According the requisite liberal construction, the Court finds that one portion of Petitioner's filing raises a specific objection and thus invokes de novo review, which the Court has conducted. Petitioner objects that the Magistrate Judge erred in finding that Petitioner was not entitled to equitable tolling. The United States Supreme Court has recognized that the statute of limitations on petitions for federal habeas relief may be equitably tolled only if the petitioner shows, "(1) that he has been pursuing his rights diligently, and (2) that some extraordinary circumstance stood in his way and prevented timely filing." Holland v. Florida, 560 U.S. 631, 649 (2010) (internal quotation marks and citation omitted). "Extraordinary circumstances" have been applied in two distinct situations. Harris v. Hutchinson, 209 F.3d 325, 330 (4th Cir. 2000). "In the first, the plaintiffs were prevented from asserting their claims by some kind of wrongful conduct on the part of the defendant. In the second, extraordinary circumstances beyond plaintiffs' control made it impossible to file the claims on time." Id. (citing Alvarez-Machain v. United States, 107 F.3d 696, 700 (9th Cir. 1996)). In addition, the Fourth Circuit has held that "any resort to equity must be reserved for those rare instances where-due to circumstances external to the party's own conduct-it would be unconscionable to enforce the limitation period against the party and gross injustice would result." Id.

Here, construing Petitioner's objections broadly, he appears to contend that the solicitor committed wrongful conduct by giving "perjured testimony" at his trial, and that he could not have discovered the falsity of the testimony before the statute of limitations expired. (ECF No. 40 at 8-9.) Generally, when the court has allowed the limitations period to be equitably tolled based on the wrongful conduct of the defendant, it has done so when there has been an intentional act by the defendant that prevented the plaintiff from discovering the claim or defense sooner through the exercise of reasonable diligence. See Holmberg v. Armbrecht, 327 U.S. 392, 397 (1946) ("When a plaintiff remains in ignorance of the facts of his claim through defendants' fraudulent concealment of those facts, without any fault or lack of due diligence of plaintiffs' part, the limitations period is tolled until the discovery of defendant's fraud."); accord Bogan v. South Carolina, 204 Fed.App'x 160, 160-61 (4th Cir. 2006) ("[E]quitable tolling is appropriate only when the government's wrongful conduct prevents a petitioner from filing a timely petition....").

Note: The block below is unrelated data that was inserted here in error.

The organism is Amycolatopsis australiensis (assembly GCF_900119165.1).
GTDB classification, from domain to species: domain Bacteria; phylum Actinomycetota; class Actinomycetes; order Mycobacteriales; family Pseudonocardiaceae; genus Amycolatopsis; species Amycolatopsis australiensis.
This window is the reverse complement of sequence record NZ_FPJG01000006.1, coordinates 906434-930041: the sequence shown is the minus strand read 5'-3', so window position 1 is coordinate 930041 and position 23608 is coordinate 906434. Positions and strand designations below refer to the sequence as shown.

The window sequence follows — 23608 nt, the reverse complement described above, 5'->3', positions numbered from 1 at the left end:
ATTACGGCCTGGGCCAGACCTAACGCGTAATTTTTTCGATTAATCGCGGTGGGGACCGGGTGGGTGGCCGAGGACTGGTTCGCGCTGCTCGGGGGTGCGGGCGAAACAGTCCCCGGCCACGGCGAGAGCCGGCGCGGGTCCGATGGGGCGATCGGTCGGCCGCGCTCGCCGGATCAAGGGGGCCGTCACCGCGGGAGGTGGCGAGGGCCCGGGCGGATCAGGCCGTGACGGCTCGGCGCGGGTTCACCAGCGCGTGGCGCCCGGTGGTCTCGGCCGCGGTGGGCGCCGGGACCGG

As summarized by the Magistrate Judge, Petitioner alleges that he received "new evidence" on March 11, 2014, in the form of a lab report indicating that a bag was processed for fingerprints in connection with his case. (ECF Nos. 37 at 12-13; 36-1 at 3.) The lab report dated March 17, 2005, states that "THERE WERE NO SMUDGES SMEARS OR LATENT FINGERPRINTS LOCATED OR LIFTED." (ECF No. 36-1 at 3.) Petitioner has provided a transcript from his trial in which the solicitor told the trial judge that he had spoken with the officer about the possibility of fingerprints and the officer "was not aware of any fingerprints taken, if there were there were no results." ( Id. at 4.) The solicitor further stated that "he ha[d] nothing in [his] file or the officer's case file showing there were any forensic fingerprints taken on anything." ( Id. ) Petitioner alleges that the solicitor's statements constituted perjury, thereby denying Petitioner "his constitutional right to a fair trial." (ECF No. 40 at 8.)

Based on these facts, Petitioner has not alleged wrongful conduct sufficient to warrant equitable tolling. First, it does not appear that the solicitor made any material misrepresentations about the existence of fingerprints. The solicitor indicated that no fingerprints had been located, which the lab report confirms. Further, Petitioner has not provided any evidence that he could not have discovered the 2005 lab report sooner through the exercise of reasonable diligence. Accordingly, the Court cannot find that it "would be unconscionable to enforce the limitation period against [Petitioner] and [that] gross injustice would result." Harris, 209 F.3d at 330. Petitioner's objection is therefore overruled.

Moreover, to the extent Petitioner alleges an "actual innocence" claim, Petitioner has not established that, "more likely than not, in light of the new evidence, no reasonable juror would find him guilty beyond a reasonable doubt." House v. Bell, 547 U.S. 518, 538 (2006) (citing Schlup v. Delo, 513 U.S. 298, 329 (1995) (finding that a court can hear an actual innocence claim despite the expiration of the statute of limitations where the petitioner "persuades the district court that, in light of the new evidence, no juror, acting reasonably, would have voted to find him guilty beyond a reasonable doubt")).

Petitioner's remaining objections are only conclusory statements, meritless contentions, and arguments that the Magistrate Judge has already considered and rejected. Thus, the Court is tasked only with review of the Magistrate Judge's conclusions for clear error. Because the Court agrees with the cogent analysis by the Magistrate Judge, it need not extensively discuss those same ...